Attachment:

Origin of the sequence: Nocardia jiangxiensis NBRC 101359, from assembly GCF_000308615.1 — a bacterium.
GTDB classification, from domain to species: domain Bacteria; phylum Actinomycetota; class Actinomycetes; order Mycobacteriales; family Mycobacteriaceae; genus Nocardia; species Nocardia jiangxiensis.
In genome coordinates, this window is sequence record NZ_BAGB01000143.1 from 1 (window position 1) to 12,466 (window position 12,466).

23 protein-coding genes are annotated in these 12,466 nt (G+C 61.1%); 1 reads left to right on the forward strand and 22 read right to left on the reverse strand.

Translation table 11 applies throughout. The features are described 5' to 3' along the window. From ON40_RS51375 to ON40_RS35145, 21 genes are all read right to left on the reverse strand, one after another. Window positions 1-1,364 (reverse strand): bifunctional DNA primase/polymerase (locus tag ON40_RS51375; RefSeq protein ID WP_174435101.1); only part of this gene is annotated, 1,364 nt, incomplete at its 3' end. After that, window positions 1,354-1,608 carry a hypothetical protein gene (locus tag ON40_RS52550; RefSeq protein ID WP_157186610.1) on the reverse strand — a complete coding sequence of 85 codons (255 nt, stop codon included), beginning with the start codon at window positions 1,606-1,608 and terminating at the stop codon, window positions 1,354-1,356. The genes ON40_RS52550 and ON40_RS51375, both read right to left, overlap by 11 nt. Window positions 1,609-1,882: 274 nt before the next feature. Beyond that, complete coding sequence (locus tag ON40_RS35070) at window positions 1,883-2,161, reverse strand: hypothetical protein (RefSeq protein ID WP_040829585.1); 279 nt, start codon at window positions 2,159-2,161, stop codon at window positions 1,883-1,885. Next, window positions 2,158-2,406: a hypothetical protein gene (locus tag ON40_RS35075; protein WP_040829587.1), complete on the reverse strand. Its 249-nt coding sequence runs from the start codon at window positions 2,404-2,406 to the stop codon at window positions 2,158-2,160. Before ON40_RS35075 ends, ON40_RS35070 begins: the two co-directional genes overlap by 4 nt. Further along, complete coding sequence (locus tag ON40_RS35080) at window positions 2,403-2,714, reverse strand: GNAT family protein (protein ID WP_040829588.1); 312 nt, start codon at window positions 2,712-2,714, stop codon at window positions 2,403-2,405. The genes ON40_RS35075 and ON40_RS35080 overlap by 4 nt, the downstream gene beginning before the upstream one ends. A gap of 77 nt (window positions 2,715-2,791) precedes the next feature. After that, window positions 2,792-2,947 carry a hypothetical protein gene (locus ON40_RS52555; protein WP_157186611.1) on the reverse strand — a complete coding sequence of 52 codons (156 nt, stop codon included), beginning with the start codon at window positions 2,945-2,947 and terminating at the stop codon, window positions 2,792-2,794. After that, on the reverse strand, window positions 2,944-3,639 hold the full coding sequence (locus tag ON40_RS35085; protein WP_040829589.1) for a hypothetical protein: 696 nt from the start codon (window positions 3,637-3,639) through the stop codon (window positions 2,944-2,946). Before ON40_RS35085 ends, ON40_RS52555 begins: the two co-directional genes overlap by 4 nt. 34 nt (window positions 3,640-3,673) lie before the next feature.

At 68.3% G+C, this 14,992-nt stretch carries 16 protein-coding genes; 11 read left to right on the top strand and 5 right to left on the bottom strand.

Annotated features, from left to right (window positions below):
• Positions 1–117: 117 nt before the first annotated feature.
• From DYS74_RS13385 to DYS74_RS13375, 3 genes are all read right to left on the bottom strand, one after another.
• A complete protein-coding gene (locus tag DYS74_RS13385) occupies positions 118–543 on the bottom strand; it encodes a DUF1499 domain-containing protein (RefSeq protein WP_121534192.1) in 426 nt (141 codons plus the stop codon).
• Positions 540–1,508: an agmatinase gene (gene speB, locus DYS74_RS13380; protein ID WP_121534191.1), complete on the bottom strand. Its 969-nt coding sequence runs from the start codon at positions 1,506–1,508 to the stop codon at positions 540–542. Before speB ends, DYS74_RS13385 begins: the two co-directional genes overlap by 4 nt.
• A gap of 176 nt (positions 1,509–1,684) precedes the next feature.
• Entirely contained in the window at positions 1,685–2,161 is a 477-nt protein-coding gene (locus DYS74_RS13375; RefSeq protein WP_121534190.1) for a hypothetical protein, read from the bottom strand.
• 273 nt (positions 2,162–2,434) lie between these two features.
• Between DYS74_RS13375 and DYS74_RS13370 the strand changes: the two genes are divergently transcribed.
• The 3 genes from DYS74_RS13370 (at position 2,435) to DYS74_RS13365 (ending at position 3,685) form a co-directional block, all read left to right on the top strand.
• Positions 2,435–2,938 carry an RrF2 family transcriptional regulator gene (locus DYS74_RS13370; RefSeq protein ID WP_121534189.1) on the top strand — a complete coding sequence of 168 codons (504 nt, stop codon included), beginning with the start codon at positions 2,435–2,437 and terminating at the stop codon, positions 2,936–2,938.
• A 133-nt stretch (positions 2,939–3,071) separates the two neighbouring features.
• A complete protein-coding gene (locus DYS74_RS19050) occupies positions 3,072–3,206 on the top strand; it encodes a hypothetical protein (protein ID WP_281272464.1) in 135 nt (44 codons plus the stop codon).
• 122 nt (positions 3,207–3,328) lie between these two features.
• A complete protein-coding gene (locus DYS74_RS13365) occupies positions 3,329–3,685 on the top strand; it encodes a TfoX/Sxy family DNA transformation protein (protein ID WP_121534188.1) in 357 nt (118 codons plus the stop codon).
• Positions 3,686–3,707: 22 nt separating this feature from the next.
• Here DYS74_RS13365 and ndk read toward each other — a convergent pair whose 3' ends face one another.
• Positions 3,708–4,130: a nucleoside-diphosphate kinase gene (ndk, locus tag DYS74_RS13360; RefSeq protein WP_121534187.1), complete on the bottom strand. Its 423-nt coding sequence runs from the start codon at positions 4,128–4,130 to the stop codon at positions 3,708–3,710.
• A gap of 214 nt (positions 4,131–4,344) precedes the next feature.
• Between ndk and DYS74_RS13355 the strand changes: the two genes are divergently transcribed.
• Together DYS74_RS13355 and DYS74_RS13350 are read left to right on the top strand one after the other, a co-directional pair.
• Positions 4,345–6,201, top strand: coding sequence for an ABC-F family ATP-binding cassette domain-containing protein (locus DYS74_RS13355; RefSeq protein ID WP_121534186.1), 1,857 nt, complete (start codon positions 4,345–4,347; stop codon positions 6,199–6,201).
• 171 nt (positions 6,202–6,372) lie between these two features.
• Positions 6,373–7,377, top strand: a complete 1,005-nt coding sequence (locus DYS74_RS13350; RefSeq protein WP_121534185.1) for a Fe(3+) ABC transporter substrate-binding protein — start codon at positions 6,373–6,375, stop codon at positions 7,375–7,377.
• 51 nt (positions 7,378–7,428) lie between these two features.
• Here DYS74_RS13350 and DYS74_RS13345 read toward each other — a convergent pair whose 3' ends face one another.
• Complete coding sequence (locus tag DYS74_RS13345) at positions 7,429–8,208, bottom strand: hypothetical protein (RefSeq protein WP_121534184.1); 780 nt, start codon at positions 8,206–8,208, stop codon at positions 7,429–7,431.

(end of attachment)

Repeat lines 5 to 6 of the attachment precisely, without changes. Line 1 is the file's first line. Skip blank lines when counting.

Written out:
Translation table 11 applies throughout. The features are described 5' to 3' along the window. From ON40_RS51375 to ON40_RS35145, 21 genes are all read right to left on the reverse strand, one after another. Window positions 1-1,364 (reverse strand): bifunctional DNA primase/polymerase (locus tag ON40_RS51375; RefSeq protein ID WP_174435101.1); only part of this gene is annotated, 1,364 nt, incomplete at its 3' end. After that, window positions 1,354-1,608 carry a hypothetical protein gene (locus tag ON40_RS52550; RefSeq protein ID WP_157186610.1) on the reverse strand — a complete coding sequence of 85 codons (255 nt, stop codon included), beginning with the start codon at window positions 1,606-1,608 and terminating at the stop codon, window positions 1,354-1,356. The genes ON40_RS52550 and ON40_RS51375, both read right to left, overlap by 11 nt. Window positions 1,609-1,882: 274 nt before the next feature. Beyond that, complete coding sequence (locus tag ON40_RS35070) at window positions 1,883-2,161, reverse strand: hypothetical protein (RefSeq protein ID WP_040829585.1); 279 nt, start codon at window positions 2,159-2,161, stop codon at window positions 1,883-1,885. Next, window positions 2,158-2,406: a hypothetical protein gene (locus tag ON40_RS35075; protein WP_040829587.1), complete on the reverse strand. Its 249-nt coding sequence runs from the start codon at window positions 2,404-2,406 to the stop codon at window positions 2,158-2,160. Before ON40_RS35075 ends, ON40_RS35070 begins: the two co-directional genes overlap by 4 nt. Further along, complete coding sequence (locus tag ON40_RS35080) at window positions 2,403-2,714, reverse strand: GNAT family protein (protein ID WP_040829588.1); 312 nt, start codon at window positions 2,712-2,714, stop codon at window positions 2,403-2,405. The genes ON40_RS35075 and ON40_RS35080 overlap by 4 nt, the downstream gene beginning before the upstream one ends. A gap of 77 nt (window positions 2,715-2,791) precedes the next feature. After that, window positions 2,792-2,947 carry a hypothetical protein gene (locus ON40_RS52555; protein WP_157186611.1) on the reverse strand — a complete coding sequence of 52 codons (156 nt, stop codon included), beginning with the start codon at window positions 2,945-2,947 and terminating at the stop codon, window positions 2,792-2,794. After that, on the reverse strand, window positions 2,944-3,639 hold the full coding sequence (locus tag ON40_RS35085; protein WP_040829589.1) for a hypothetical protein: 696 nt from the start codon (window positions 3,637-3,639) through the stop codon (window positions 2,944-2,946). Before ON40_RS35085 ends, ON40_RS52555 begins: the two co-directional genes overlap by 4 nt. 34 nt (window positions 3,640-3,673) lie before the next feature.

At 68.3% G+C, this 14,992-nt stretch carries 16 protein-coding genes; 11 read left to right on the top strand and 5 right to left on the bottom strand.